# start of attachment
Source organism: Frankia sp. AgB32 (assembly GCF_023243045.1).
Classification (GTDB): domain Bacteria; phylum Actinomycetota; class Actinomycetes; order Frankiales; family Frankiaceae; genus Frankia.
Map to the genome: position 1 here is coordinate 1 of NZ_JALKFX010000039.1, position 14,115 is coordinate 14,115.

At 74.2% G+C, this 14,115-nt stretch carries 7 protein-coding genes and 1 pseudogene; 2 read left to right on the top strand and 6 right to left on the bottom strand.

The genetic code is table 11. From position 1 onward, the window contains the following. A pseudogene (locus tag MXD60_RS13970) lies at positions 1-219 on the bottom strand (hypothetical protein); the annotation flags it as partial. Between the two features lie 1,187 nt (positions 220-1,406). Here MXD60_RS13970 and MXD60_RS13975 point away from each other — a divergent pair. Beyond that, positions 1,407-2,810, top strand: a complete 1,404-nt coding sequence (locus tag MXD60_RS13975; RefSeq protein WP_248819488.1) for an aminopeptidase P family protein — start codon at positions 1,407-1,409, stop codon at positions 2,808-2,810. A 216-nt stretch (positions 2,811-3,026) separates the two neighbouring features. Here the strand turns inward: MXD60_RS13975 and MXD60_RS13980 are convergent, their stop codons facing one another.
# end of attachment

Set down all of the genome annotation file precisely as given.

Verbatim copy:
Source organism: Frankia sp. AgB32 (assembly GCF_023243045.1).
Classification (GTDB): domain Bacteria; phylum Actinomycetota; class Actinomycetes; order Frankiales; family Frankiaceae; genus Frankia.
Map to the genome: position 1 here is coordinate 1 of NZ_JALKFX010000039.1, position 14,115 is coordinate 14,115.

At 74.2% G+C, this 14,115-nt stretch carries 7 protein-coding genes and 1 pseudogene; 2 read left to right on the top strand and 6 right to left on the bottom strand.

The genetic code is table 11. From position 1 onward, the window contains the following. A pseudogene (locus tag MXD60_RS13970) lies at positions 1-219 on the bottom strand (hypothetical protein); the annotation flags it as partial. Between the two features lie 1,187 nt (positions 220-1,406). Here MXD60_RS13970 and MXD60_RS13975 point away from each other — a divergent pair. Beyond that, positions 1,407-2,810, top strand: a complete 1,404-nt coding sequence (locus tag MXD60_RS13975; RefSeq protein WP_248819488.1) for an aminopeptidase P family protein — start codon at positions 1,407-1,409, stop codon at positions 2,808-2,810. A 216-nt stretch (positions 2,811-3,026) separates the two neighbouring features. Here the strand turns inward: MXD60_RS13975 and MXD60_RS13980 are convergent, their stop codons facing one another.